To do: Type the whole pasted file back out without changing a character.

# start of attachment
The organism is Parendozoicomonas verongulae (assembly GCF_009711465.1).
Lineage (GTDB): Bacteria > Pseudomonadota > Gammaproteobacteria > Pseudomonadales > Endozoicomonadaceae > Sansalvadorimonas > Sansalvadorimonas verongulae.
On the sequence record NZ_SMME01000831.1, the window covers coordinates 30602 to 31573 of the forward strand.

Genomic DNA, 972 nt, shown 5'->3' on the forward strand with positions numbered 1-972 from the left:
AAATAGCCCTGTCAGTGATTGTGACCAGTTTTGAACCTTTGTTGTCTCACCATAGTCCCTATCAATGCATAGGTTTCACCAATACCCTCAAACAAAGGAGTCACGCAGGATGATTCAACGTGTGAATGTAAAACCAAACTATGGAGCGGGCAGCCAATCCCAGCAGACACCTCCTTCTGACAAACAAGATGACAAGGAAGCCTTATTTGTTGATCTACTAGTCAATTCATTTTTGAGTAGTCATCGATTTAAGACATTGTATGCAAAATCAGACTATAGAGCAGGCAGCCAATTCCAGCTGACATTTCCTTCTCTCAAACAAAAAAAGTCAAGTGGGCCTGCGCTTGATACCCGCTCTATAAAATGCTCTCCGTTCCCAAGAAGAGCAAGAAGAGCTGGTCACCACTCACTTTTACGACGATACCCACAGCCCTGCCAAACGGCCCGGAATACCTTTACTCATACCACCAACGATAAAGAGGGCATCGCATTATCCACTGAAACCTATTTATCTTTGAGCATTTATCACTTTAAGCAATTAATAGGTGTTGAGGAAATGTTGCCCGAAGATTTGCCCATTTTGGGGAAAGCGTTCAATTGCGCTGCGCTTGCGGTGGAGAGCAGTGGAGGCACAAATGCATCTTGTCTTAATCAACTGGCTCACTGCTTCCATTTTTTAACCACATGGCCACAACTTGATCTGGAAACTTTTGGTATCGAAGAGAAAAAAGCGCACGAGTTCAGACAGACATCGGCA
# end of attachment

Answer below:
The organism is Parendozoicomonas verongulae (assembly GCF_009711465.1).
Lineage (GTDB): Bacteria > Pseudomonadota > Gammaproteobacteria > Pseudomonadales > Endozoicomonadaceae > Sansalvadorimonas > Sansalvadorimonas verongulae.
On the sequence record NZ_SMME01000831.1, the window covers coordinates 30602 to 31573 of the forward strand.

Genomic DNA, 972 nt, shown 5'->3' on the forward strand with positions numbered 1-972 from the left:
AAATAGCCCTGTCAGTGATTGTGACCAGTTTTGAACCTTTGTTGTCTCACCATAGTCCCTATCAATGCATAGGTTTCACCAATACCCTCAAACAAAGGAGTCACGCAGGATGATTCAACGTGTGAATGTAAAACCAAACTATGGAGCGGGCAGCCAATCCCAGCAGACACCTCCTTCTGACAAACAAGATGACAAGGAAGCCTTATTTGTTGATCTACTAGTCAATTCATTTTTGAGTAGTCATCGATTTAAGACATTGTATGCAAAATCAGACTATAGAGCAGGCAGCCAATTCCAGCTGACATTTCCTTCTCTCAAACAAAAAAAGTCAAGTGGGCCTGCGCTTGATACCCGCTCTATAAAATGCTCTCCGTTCCCAAGAAGAGCAAGAAGAGCTGGTCACCACTCACTTTTACGACGATACCCACAGCCCTGCCAAACGGCCCGGAATACCTTTACTCATACCACCAACGATAAAGAGGGCATCGCATTATCCACTGAAACCTATTTATCTTTGAGCATTTATCACTTTAAGCAATTAATAGGTGTTGAGGAAATGTTGCCCGAAGATTTGCCCATTTTGGGGAAAGCGTTCAATTGCGCTGCGCTTGCGGTGGAGAGCAGTGGAGGCACAAATGCATCTTGTCTTAATCAACTGGCTCACTGCTTCCATTTTTTAACCACATGGCCACAACTTGATCTGGAAACTTTTGGTATCGAAGAGAAAAAAGCGCACGAGTTCAGACAGACATCGGCA